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By the rivers of Babylon

Our new Iraq-watcher describes how Sunni extremists chose a new "caliph." And a rash of Iraqi jailbreaks may have hastened Saddam's execution

By Nibras Kazimi   February 2007

The man who would be caliph

Many global jihadis talk about restoring the Islamic (read: Sunni) caliphate, but little has been done to pick a caliph—until recently. In October the world was introduced to the candidate as the head of the “Islamic state of Iraq”—otherwise known as the Sunni triangle. Then a month later, the new chief of “al Qaeda in Mesopotamia,” Abu Hamza al-Muhajir (called Abu Ayyub al-Masri by US intelligence) declared his allegiance to the newly founded “state” and its leader.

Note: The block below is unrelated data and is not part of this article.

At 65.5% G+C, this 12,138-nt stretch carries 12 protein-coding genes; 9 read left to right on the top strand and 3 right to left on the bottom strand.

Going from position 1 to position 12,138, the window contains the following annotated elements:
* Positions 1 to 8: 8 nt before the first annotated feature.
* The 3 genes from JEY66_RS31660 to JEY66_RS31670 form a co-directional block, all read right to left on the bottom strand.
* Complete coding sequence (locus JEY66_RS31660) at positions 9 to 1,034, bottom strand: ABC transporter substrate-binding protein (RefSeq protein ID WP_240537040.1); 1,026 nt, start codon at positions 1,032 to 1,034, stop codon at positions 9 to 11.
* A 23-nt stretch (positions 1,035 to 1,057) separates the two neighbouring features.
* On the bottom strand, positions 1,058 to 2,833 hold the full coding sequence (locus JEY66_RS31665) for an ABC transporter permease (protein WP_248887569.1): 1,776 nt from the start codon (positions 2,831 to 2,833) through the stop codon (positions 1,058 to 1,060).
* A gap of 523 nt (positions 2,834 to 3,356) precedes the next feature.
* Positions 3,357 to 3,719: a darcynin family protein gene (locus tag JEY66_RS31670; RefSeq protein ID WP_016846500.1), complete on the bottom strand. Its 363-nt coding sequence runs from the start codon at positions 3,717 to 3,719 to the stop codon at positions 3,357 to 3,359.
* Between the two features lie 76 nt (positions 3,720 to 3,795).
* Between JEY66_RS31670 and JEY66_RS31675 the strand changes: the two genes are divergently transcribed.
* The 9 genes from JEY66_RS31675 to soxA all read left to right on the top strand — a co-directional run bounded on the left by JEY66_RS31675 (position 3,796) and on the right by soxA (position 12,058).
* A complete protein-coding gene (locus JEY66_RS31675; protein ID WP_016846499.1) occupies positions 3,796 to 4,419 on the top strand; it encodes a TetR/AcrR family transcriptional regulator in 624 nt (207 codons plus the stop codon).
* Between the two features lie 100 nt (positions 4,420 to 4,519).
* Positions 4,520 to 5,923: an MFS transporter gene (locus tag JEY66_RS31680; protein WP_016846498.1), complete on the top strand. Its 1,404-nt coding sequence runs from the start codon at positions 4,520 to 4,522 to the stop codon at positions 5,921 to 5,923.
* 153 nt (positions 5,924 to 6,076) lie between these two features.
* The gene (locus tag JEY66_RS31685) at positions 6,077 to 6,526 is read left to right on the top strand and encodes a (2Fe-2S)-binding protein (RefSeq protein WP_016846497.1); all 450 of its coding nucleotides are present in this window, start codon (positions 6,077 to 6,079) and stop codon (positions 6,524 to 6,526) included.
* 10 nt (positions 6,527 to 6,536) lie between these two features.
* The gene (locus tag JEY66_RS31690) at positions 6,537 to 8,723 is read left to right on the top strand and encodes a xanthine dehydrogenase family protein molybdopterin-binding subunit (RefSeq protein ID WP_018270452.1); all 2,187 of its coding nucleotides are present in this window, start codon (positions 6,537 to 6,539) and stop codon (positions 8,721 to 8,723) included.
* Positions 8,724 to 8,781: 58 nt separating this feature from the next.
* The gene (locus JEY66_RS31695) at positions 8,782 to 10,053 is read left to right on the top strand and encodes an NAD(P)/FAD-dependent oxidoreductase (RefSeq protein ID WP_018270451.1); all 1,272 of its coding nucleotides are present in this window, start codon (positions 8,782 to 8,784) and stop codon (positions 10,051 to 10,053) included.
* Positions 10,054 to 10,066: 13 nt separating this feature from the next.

We have no photo of the new champion, nor a real name: just a voice and…

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